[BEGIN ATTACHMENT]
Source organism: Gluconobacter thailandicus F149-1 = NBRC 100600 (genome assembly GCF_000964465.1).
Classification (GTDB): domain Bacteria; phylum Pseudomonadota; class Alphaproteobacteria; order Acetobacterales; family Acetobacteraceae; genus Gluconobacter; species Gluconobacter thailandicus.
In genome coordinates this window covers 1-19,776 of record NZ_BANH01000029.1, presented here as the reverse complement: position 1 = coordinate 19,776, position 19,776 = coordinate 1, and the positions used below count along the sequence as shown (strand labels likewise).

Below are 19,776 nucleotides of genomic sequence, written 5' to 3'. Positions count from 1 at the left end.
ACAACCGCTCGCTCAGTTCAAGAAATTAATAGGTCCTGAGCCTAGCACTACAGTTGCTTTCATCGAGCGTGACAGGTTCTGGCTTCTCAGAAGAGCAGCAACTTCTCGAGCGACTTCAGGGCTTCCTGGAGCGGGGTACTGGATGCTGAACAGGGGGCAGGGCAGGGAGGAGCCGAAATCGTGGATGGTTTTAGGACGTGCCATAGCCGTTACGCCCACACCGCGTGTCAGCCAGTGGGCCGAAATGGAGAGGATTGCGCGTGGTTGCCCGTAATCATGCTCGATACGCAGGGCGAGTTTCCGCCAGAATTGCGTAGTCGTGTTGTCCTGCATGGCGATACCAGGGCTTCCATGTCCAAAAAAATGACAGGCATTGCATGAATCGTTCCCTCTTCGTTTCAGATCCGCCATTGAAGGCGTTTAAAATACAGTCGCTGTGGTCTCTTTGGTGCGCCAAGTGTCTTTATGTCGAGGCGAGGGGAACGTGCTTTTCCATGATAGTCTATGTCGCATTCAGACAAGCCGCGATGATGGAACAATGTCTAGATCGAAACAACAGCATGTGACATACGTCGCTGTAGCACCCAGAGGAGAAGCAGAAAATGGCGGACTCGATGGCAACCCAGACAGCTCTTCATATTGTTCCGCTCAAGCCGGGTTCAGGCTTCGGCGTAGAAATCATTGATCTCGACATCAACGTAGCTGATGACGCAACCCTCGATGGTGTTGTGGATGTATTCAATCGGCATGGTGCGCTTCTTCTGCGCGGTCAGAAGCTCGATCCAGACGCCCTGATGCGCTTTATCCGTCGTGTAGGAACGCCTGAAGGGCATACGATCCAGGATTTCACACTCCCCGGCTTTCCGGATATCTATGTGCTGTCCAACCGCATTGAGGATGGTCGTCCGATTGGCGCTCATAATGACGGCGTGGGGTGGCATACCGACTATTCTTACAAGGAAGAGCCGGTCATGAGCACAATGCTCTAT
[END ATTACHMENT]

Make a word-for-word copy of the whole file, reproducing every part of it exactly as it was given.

Source organism: Gluconobacter thailandicus F149-1 = NBRC 100600 (genome assembly GCF_000964465.1).
Classification (GTDB): domain Bacteria; phylum Pseudomonadota; class Alphaproteobacteria; order Acetobacterales; family Acetobacteraceae; genus Gluconobacter; species Gluconobacter thailandicus.
In genome coordinates this window covers 1-19,776 of record NZ_BANH01000029.1, presented here as the reverse complement: position 1 = coordinate 19,776, position 19,776 = coordinate 1, and the positions used below count along the sequence as shown (strand labels likewise).

Below are 19,776 nucleotides of genomic sequence, written 5' to 3'. Positions count from 1 at the left end.
ACAACCGCTCGCTCAGTTCAAGAAATTAATAGGTCCTGAGCCTAGCACTACAGTTGCTTTCATCGAGCGTGACAGGTTCTGGCTTCTCAGAAGAGCAGCAACTTCTCGAGCGACTTCAGGGCTTCCTGGAGCGGGGTACTGGATGCTGAACAGGGGGCAGGGCAGGGAGGAGCCGAAATCGTGGATGGTTTTAGGACGTGCCATAGCCGTTACGCCCACACCGCGTGTCAGCCAGTGGGCCGAAATGGAGAGGATTGCGCGTGGTTGCCCGTAATCATGCTCGATACGCAGGGCGAGTTTCCGCCAGAATTGCGTAGTCGTGTTGTCCTGCATGGCGATACCAGGGCTTCCATGTCCAAAAAAATGACAGGCATTGCATGAATCGTTCCCTCTTCGTTTCAGATCCGCCATTGAAGGCGTTTAAAATACAGTCGCTGTGGTCTCTTTGGTGCGCCAAGTGTCTTTATGTCGAGGCGAGGGGAACGTGCTTTTCCATGATAGTCTATGTCGCATTCAGACAAGCCGCGATGATGGAACAATGTCTAGATCGAAACAACAGCATGTGACATACGTCGCTGTAGCACCCAGAGGAGAAGCAGAAAATGGCGGACTCGATGGCAACCCAGACAGCTCTTCATATTGTTCCGCTCAAGCCGGGTTCAGGCTTCGGCGTAGAAATCATTGATCTCGACATCAACGTAGCTGATGACGCAACCCTCGATGGTGTTGTGGATGTATTCAATCGGCATGGTGCGCTTCTTCTGCGCGGTCAGAAGCTCGATCCAGACGCCCTGATGCGCTTTATCCGTCGTGTAGGAACGCCTGAAGGGCATACGATCCAGGATTTCACACTCCCCGGCTTTCCGGATATCTATGTGCTGTCCAACCGCATTGAGGATGGTCGTCCGATTGGCGCTCATAATGACGGCGTGGGGTGGCATACCGACTATTCTTACAAGGAAGAGCCGGTCATGAGCACAATGCTCTAT